CEOs: The Favorite Child?
Something about Tiger Woods’ press conference last Friday was very familiar. I felt as though I had heard those words before. “I knew my actions were wrong. . . . But I convinced myself that normal rules didn’t apply. I felt I was entitled.” (See here for this quote and an interesting comparison of the Woods and Toyota situations.) I then heard an interview yesterday with author and psychologist Ellen Weber Libby, who is promoting her new book, The Favorite Child (video description of book here). After listening to Libby’s interview, I realized that the hubris evident in Woods’ statement is similar to that we often hear in the comments, or see in the conduct, of corporate managers. Consider Ken Lay’s statement regarding the Enron scandal: “I take full responsibility for what happened at Enron. But saying that, I know in my mind that I did nothing criminal.” (See also description of allegations in complaint against Bank of America here.)
Libby explains the “favorite child” scenario as one where a child makes her parents feel good and in exchange the child receives special privileges. Libby herself used Tiger Woods as an example in the interview and uses her brother-in-law, Scooter Libby, as an example in the book. Although treating a child as a favorite can promote positive characteristics, such as self-confidence, it also can impair a child’s ability to recognize the consequences of her actions, according to Libby. I cannot help but notice similarities between these natural family tendencies and those we observe in the corporate “family” context. (Notably, the overconfidence and failure to appreciate consequences sometimes apparent in the corporate context might be a combination of the two; a corporate manager raised as a favorite child in her natural family and then further enabled by her corporate family. Indeed, personality traits such as narcissism are identified by some commentators as indicative of an overconfidence bias in corporate managers. See here and here for discussion of overconfidence in the current and past economic downturns.)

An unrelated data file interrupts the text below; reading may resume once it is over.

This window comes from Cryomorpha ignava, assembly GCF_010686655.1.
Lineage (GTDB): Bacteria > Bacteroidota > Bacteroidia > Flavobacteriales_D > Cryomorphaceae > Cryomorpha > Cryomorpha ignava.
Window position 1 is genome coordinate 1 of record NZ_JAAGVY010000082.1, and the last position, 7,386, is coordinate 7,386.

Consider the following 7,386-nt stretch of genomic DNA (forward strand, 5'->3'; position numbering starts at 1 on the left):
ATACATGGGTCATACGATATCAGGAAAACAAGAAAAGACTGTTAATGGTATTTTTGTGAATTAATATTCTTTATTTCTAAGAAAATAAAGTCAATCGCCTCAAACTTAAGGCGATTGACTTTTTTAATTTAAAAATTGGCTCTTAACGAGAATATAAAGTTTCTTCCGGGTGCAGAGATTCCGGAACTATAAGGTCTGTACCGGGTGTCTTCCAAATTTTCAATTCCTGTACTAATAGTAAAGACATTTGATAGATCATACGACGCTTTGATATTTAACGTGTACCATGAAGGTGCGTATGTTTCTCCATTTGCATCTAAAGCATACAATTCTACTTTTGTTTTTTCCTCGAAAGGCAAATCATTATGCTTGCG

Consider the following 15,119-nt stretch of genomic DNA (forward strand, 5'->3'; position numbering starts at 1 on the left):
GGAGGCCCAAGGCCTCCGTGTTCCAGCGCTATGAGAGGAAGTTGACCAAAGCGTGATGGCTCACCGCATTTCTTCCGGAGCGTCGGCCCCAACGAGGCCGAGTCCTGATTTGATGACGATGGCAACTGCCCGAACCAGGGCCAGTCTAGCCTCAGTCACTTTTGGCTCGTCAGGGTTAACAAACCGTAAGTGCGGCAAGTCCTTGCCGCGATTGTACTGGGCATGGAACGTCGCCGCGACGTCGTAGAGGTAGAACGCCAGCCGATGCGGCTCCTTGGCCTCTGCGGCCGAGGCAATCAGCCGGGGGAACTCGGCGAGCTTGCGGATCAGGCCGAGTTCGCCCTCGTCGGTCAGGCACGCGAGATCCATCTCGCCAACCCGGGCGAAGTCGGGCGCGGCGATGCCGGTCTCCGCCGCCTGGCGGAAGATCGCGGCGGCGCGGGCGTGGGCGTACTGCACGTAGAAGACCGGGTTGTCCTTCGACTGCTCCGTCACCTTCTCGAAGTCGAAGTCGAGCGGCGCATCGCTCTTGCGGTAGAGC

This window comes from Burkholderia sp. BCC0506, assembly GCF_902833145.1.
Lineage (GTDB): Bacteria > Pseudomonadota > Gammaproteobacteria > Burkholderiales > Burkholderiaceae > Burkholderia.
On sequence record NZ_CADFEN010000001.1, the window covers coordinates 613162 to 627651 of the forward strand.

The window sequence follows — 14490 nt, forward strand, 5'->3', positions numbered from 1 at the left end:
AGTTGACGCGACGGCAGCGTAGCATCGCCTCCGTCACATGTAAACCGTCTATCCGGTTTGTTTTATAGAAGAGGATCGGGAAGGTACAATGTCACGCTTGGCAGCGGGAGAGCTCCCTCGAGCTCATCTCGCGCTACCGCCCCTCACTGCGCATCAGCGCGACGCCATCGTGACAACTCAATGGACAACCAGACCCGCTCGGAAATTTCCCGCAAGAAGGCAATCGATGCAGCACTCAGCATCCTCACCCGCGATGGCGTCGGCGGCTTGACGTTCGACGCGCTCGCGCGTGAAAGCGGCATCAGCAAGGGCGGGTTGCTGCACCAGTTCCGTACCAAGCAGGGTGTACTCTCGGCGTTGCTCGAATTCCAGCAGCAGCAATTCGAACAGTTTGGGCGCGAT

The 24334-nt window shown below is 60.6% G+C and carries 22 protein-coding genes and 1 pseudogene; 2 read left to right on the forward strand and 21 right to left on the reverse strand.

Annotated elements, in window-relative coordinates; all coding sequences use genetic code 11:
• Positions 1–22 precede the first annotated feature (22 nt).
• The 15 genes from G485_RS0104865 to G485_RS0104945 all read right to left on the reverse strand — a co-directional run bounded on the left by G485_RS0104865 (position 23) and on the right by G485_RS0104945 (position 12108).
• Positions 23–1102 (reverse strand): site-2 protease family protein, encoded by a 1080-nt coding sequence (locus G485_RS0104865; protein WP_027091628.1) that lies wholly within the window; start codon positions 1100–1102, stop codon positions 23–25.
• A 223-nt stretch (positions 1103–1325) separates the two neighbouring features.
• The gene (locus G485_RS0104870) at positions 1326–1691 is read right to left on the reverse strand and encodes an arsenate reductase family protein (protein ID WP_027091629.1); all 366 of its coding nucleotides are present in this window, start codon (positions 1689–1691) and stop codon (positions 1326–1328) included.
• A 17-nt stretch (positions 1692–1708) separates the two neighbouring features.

The analogy is not perfect, but I think it fosters valuable analysis. Corporate boards may overlook or be more lenient with respect to scrutinizing the conduct of corporate managers when times are good and the managers’ performance is making the board feel good about the company. The same arguably can be said about oversight from shareholders, regulators and the markets. But this leniency obviously is troublesome when exceptional corporate performance is based on inappropriate risk-taking or illegal conduct. So the challenge then becomes how to motivate appropriate oversight and encourage a healthy dose of skepticism into corporate governance. I touched on this issue in a prior post, and I come back to it here because I think it is an extremely challenging task. Creating a legal rule is not difficult, but designing a rule to change human behavior in an effective manner and without unwanted side effects is. And then you have to consider how best to implement that rule—e.g., legislation, best practices, etc. This difficulty may explain our long history of corporate scandals (for just a portion of this history, see here and here), but it should not discourage us from continuing to try.